Written by: Anna Herzberger
Primary Source: Human+Nature Blog
My fieldwork in China started off rough.
After the sparkle of the first week – being an honored guest, attending lavish dinners and getting private tours – wore off what remained was me, our research team of five and a project that had some serious American bias hiding within it.
The soil analysis for my project relies on linking the soil sample with an in-depth farmer interview. This provides some serious analytical and explanatory power not often found in research. This is one of the main benefits (and challenges) of doing interdisciplinary research; after all, I hope to explain ecological effects to their respective social (human) causes.
So the plan was that the Chinese part of team (Jing Sun, Yue Dou and Yuxin Tong) would conduct the interviews and collect the information necessary for me to do the soil analysis, then Ciara (a new Ph.D. student in the Liu group) and I would go out collecting soil samples and other relevant data. In the U.S., where I developed this project, one farmer owns one field usually near their house. However, in China, due to the land ownership system, farmers live together in a clump of houses and the fields surround the village. Furthermore, one field is actually made up of lots of small plots belonging to many farmers.
During the first few days of field work the research team would show the farmers a map (that Yue graciously, downloaded and printed off each night) and collect information from the farmers on the locations and size of their plot. For example, “My plot started 200 meters down the field and is 200 meters long and is 8 rows wide, 500 rows from the road”. When I would go to find the plot using these directions, it was literally impossible. Often the plots that were much bigger or smaller than the information provided by the farmer or sometimes the fields were simple not there. This caused confusion and disappoint among our research team, often leaving us standing in the field passing the map back and forth trying to determine the plot location.
After a few truly terrible days, an alterative solution was suggested: we would reduce the sample size of our project to allocate more time to get fewer samples (quality over quantity). We would also ask the farmer to accompany me to the field and show me his plots. This ensured accuracy of that the soil sample was taken from the correct plot. After this change things went more smoothly, the farmers even seemed to enjoy helping me do the sampling.
However, my American-agriculture bias was not done plaguing the project. The next major hiccup we experienced was when I, raised in the cornbelt, attempted to sample rice. Mind you, I had never actually seen a rice paddy before arriving in China. On an especially rainy day, the research team identified the first rice plot and drove me to it. I, with all the confidence in the world, hopped out of the car and walked directly into the paddy. After all, the protocol stipulates I generate an aggregated soil composite that is representative of the entire field, meaning I needed soil cores from the center of the plot.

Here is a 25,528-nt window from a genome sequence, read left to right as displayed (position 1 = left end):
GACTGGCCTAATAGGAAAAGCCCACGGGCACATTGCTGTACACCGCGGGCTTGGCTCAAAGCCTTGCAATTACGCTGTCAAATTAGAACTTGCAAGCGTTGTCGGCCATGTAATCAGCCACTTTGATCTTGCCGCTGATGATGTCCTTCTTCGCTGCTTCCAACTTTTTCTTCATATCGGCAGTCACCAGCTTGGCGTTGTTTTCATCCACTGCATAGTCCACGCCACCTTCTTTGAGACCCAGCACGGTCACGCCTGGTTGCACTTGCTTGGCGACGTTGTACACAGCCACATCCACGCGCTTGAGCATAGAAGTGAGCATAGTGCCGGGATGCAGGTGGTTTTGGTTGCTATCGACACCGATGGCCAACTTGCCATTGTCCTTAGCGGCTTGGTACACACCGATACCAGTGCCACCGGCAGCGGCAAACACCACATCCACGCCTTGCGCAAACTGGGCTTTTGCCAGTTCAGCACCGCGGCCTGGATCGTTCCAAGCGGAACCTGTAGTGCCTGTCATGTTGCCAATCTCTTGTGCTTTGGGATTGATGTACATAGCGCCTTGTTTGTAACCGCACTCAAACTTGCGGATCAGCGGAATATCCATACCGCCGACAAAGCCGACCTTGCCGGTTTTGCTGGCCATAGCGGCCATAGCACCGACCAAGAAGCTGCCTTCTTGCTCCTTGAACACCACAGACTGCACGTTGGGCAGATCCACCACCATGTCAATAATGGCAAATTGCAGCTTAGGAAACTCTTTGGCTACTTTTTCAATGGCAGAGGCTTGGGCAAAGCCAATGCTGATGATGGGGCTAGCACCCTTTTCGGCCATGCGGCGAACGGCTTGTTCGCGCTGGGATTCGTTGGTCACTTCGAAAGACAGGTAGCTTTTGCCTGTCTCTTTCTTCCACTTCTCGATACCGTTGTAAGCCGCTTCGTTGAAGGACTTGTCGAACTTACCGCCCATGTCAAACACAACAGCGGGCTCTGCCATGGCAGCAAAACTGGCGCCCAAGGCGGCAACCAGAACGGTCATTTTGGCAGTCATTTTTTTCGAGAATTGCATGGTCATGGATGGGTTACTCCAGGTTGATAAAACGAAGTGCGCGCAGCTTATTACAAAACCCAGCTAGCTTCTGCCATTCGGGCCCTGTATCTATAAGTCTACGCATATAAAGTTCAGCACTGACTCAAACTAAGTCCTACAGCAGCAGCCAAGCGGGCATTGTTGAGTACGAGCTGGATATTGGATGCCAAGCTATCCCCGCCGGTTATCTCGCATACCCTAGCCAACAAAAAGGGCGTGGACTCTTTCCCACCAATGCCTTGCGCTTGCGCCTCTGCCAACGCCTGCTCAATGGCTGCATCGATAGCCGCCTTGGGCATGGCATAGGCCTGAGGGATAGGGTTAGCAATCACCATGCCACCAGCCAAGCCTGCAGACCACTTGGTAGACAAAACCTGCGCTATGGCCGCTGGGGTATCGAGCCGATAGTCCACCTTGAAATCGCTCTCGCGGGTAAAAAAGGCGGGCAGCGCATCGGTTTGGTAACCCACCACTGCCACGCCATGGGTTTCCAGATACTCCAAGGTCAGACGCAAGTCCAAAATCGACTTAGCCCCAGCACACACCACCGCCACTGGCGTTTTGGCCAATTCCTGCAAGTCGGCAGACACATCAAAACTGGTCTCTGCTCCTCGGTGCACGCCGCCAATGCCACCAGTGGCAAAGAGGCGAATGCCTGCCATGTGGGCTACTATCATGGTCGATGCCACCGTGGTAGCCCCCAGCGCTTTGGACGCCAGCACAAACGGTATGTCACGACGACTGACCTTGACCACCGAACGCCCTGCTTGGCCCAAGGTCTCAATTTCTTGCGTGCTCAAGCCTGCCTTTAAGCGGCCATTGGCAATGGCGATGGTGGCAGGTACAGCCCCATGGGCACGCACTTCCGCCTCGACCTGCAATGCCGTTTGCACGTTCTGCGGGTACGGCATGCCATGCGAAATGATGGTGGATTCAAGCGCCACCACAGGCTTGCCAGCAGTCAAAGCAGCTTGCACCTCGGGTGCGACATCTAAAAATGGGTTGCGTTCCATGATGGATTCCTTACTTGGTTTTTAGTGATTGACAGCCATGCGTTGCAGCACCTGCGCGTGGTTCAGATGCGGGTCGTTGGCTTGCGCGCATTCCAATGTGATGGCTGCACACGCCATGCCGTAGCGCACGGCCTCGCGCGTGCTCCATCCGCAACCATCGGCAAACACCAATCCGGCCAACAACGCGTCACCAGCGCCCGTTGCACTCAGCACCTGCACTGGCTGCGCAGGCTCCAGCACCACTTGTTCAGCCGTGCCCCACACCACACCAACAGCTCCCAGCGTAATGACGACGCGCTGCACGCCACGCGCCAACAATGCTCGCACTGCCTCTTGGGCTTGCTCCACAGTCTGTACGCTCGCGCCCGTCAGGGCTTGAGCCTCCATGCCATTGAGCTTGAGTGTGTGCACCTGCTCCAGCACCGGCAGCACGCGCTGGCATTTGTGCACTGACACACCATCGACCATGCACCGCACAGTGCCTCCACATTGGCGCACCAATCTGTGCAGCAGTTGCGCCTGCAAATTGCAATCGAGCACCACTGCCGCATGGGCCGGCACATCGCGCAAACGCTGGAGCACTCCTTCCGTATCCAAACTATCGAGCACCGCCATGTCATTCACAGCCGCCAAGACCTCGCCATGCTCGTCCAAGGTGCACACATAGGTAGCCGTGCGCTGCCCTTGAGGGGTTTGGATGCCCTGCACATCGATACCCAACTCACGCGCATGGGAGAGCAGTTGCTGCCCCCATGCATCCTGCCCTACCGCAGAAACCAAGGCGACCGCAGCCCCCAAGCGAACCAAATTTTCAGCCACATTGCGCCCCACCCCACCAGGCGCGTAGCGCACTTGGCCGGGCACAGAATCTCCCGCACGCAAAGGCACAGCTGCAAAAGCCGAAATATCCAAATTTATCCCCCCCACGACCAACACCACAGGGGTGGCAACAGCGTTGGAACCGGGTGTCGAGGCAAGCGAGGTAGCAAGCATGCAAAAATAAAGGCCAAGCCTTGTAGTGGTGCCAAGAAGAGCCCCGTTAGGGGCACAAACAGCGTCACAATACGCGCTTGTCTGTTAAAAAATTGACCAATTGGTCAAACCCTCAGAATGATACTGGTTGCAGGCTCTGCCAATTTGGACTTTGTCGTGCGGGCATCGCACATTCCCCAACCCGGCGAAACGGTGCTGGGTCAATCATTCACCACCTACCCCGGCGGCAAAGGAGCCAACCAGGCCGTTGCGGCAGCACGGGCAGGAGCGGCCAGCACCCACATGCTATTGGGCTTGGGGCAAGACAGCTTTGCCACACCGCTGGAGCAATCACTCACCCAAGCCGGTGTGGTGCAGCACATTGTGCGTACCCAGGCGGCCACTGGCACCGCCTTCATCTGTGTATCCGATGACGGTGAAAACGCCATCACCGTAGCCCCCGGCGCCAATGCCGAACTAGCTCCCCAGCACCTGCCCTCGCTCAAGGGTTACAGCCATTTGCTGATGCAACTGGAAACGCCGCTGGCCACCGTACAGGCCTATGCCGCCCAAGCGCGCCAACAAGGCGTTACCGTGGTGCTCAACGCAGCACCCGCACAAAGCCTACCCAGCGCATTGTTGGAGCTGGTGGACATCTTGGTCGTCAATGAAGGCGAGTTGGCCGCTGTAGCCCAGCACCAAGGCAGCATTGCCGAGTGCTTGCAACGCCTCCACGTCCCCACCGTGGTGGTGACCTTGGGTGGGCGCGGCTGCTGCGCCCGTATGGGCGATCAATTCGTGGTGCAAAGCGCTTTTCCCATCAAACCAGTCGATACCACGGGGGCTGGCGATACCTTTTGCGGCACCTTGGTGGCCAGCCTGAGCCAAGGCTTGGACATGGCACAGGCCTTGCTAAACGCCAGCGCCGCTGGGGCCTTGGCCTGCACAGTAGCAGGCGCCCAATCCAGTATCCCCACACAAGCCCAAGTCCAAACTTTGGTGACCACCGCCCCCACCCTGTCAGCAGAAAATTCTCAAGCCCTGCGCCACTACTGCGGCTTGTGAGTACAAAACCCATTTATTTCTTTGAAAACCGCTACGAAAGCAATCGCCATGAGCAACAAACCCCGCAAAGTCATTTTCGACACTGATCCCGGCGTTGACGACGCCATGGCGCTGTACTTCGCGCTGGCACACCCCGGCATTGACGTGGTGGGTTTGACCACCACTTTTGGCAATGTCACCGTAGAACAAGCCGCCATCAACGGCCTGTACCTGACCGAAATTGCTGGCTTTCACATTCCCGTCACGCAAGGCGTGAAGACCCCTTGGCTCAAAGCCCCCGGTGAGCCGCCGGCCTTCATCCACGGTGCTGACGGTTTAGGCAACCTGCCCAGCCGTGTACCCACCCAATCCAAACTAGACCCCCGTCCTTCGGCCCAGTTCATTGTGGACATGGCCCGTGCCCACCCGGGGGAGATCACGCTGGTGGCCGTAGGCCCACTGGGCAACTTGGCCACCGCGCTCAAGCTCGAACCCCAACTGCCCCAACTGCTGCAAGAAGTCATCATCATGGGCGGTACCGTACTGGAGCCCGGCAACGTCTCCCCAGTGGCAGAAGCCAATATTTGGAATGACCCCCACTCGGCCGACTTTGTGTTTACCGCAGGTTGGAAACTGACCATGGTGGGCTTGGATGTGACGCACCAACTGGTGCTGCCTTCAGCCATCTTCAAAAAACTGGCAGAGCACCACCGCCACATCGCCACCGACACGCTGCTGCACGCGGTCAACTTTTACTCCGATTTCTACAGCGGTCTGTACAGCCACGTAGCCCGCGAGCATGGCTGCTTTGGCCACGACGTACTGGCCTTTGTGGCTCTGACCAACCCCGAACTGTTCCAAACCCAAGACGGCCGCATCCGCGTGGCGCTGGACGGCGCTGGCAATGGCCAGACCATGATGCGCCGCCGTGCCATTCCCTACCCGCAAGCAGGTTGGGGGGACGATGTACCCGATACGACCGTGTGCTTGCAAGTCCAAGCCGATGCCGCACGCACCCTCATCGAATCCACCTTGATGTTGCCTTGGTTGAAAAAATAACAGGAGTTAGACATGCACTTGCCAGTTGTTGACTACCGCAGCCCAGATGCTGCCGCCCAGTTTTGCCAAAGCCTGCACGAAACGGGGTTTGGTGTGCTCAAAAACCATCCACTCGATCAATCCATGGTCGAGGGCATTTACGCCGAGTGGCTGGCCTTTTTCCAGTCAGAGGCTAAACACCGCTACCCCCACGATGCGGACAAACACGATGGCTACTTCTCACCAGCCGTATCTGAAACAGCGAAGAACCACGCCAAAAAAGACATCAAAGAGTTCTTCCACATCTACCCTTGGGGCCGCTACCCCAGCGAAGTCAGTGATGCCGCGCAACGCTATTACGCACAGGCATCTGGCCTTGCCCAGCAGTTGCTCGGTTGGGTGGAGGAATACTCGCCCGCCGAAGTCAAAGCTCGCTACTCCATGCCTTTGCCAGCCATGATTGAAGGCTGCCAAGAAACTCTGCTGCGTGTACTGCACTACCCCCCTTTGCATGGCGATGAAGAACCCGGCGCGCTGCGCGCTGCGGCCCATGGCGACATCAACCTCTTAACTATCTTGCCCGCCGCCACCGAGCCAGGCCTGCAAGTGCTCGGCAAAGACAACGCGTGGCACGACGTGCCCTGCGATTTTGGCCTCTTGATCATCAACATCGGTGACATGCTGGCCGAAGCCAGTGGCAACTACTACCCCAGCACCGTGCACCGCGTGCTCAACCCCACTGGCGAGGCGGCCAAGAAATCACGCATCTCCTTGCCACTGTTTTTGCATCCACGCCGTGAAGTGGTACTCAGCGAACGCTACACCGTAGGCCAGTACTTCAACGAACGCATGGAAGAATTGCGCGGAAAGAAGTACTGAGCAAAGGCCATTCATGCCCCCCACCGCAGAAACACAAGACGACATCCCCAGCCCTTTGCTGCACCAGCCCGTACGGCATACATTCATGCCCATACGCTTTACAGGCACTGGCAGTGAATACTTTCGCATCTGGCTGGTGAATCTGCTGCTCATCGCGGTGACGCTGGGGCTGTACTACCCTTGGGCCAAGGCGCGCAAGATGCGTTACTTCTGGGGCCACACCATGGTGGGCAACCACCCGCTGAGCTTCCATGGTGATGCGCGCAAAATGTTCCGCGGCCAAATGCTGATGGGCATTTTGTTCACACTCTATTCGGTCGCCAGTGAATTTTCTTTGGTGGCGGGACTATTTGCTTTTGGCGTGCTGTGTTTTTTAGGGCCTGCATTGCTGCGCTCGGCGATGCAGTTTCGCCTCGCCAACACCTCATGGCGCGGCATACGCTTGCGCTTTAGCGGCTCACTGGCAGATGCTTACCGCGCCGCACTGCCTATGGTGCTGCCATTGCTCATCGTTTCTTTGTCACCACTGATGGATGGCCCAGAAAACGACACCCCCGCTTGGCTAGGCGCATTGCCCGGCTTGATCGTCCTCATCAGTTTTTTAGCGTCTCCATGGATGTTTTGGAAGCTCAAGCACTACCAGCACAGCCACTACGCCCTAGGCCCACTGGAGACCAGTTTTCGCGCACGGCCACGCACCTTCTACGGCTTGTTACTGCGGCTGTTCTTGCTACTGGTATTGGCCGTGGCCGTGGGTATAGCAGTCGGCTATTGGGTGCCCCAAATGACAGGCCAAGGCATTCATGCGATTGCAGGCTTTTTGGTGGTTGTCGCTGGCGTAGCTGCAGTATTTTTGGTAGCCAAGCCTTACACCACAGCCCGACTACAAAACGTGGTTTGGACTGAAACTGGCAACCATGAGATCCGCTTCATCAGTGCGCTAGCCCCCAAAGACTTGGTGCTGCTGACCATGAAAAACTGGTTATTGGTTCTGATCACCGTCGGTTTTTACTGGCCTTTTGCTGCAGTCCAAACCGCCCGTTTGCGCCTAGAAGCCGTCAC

The rice paddy-soil is covered in a few feet of water, so I quickly sink in up to my knees, the mud locking around my boots. I attempted to take a few steps, encouraged by cheers from the research team and nearby farmers. But alas it was in vain, I abandon my boots in the mud and move back to the edge of the paddy in only my socks.
I return to the car defeated, determined to drop rice from the project. What was the point of sampling rice anyway? Corn and rice are both grasses, I should see the observed effect using only soil taken from cornfields. Furthermore, the water logged rice soil clogged my sampling probe and would be impossible to dry in the hotel room overnight. Certainly, they would mold and containment the results. But again, suggestions were made to adapt the protocol and the research team helped me figure out how to sample rice even more efficiently then the corn and soy samples.
Yuxin showed me how to walk around the edge of the paddy to achieve an aggregated composite from the rice paddy and Jing took me to buy sheets of plastic to lay my sample out over night so they could dry quickly. Ciara even developed a method for quickly processing the rice samples. I also learned that the standing water provided by the rice paddy was the perfect media to clean my clogged probes. Soon rice became the easiest and cleanest soil to sample.
The next time it rains, literally or figuratively, I will be prepared to adapt to the challenge with the support of our research team. After all, that is the point of team, isn’t it? To balance out each other’s weaknesses, to be better as a whole unit than any of us could be individually. Just as it takes a village to raise a child, it takes a collaboration to earn a PhD.